At the 41st annual meeting of the Connecticut Coalition on Aging, a panel discussion on "Bullying and the Older Adult" revealed that one in five seniors report being bullied. Panelists Donna Fedus, gerontologist, and Pam Atwood, director of Dementia Care Services for the Hebrew Health Care, said it is important to have a plan in place when an incident, whether verbal or physical, occurs.
First, it's important to note that bullying tends to take place in spaces where older adults spend a lot of time together and have to share resources, notes Retirement Living. Men and women are equally likely to be the bully and the victim, however women are more passive-aggressive and men tend to be more confrontational.
Retirement Living shares these signs of bullying:
- Repetitive, negative behavior towards another person
- Negative behavior occurring over a period of time, typically becoming more extreme
- Behavior which may be consciously or unconsciously committed by the bully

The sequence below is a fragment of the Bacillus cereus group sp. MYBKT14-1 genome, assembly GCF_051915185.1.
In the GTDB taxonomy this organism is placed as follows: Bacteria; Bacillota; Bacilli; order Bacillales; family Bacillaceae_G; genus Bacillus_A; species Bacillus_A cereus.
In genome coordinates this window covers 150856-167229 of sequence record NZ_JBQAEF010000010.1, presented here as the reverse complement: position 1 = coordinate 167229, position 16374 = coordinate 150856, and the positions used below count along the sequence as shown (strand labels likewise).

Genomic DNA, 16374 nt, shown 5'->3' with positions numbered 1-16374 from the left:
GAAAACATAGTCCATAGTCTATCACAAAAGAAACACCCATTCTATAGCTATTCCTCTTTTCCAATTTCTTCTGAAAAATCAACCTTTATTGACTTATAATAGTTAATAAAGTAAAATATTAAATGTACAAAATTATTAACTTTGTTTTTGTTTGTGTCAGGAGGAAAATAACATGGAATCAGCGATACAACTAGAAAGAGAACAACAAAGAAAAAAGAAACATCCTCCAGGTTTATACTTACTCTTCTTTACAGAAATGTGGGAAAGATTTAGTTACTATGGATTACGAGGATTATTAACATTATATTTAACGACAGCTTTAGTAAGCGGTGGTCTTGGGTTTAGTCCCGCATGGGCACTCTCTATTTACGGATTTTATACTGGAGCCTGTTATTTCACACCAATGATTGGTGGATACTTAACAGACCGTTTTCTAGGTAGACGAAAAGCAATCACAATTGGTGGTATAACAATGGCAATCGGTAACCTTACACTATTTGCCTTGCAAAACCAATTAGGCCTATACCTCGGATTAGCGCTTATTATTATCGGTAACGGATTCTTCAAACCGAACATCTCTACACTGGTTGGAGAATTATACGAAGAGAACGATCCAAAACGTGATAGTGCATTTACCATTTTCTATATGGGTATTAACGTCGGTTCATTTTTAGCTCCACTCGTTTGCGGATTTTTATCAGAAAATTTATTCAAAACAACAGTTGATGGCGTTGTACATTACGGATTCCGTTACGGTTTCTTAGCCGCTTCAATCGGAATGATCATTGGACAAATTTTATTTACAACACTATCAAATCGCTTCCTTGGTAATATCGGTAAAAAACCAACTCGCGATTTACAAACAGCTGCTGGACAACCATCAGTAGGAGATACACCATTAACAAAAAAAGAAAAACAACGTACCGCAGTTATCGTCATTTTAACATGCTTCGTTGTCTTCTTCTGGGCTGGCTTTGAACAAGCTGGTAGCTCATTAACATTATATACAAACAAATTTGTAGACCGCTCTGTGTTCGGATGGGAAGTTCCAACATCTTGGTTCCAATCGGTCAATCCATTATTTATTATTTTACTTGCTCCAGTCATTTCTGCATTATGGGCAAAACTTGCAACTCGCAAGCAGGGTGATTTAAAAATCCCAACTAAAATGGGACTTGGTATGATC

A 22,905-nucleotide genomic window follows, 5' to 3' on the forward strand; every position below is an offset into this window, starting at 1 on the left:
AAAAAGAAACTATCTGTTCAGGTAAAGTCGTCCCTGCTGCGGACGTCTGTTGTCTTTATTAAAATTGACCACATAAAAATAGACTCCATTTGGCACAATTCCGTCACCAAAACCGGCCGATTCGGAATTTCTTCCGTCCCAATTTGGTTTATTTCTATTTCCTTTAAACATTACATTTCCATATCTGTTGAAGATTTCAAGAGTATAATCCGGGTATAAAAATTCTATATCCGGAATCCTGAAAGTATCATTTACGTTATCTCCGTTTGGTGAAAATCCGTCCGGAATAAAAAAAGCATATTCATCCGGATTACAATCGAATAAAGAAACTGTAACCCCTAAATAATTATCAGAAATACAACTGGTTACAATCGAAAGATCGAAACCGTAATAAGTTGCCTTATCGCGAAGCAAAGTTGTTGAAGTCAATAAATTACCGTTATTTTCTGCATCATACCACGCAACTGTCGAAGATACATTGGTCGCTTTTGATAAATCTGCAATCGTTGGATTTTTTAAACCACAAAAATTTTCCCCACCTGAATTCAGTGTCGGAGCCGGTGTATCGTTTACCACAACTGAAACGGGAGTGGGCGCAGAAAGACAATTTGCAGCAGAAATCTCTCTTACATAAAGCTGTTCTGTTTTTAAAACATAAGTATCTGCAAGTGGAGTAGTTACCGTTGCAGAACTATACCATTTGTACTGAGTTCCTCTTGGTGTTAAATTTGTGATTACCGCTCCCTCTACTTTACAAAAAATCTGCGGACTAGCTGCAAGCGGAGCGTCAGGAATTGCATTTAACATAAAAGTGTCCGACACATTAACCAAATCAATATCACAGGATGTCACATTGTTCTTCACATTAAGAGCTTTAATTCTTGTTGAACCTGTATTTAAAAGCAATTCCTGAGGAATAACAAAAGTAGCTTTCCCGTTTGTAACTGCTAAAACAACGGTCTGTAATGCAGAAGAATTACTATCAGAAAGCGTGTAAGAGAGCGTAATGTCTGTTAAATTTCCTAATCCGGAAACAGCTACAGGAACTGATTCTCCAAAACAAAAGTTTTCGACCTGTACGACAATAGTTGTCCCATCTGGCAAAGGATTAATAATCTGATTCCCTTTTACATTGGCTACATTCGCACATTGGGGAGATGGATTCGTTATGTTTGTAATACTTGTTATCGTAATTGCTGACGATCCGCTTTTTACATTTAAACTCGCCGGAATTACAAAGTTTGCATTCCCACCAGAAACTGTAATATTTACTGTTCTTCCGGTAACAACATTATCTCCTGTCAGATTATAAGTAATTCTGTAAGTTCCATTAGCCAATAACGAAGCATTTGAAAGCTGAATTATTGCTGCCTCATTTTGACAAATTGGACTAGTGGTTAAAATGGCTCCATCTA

- Behavior which is unsolicited by the victim
- And lasting psychological damage for the victim
SeniorHomes.com lists these suggestions to help combat the problem:
- Set clear expectations and boundaries within the community that make residents and staff aware of your community’s commitment to a safe environment.
- Have ongoing discussions with staff, residents and families to identify potential problems early.
- Evaluate and implement changes that can take power away from bullies. If residents are being isolated in the dining room, for example, eliminate reserved seating.
- Create a clear and easy reporting processes to encourage victims to report bullying, and make it known that there is a no-tolerance policy for bullying. Consider including a standard process for resolving bullying incidents when they are discovered, such as mediation and other tactics.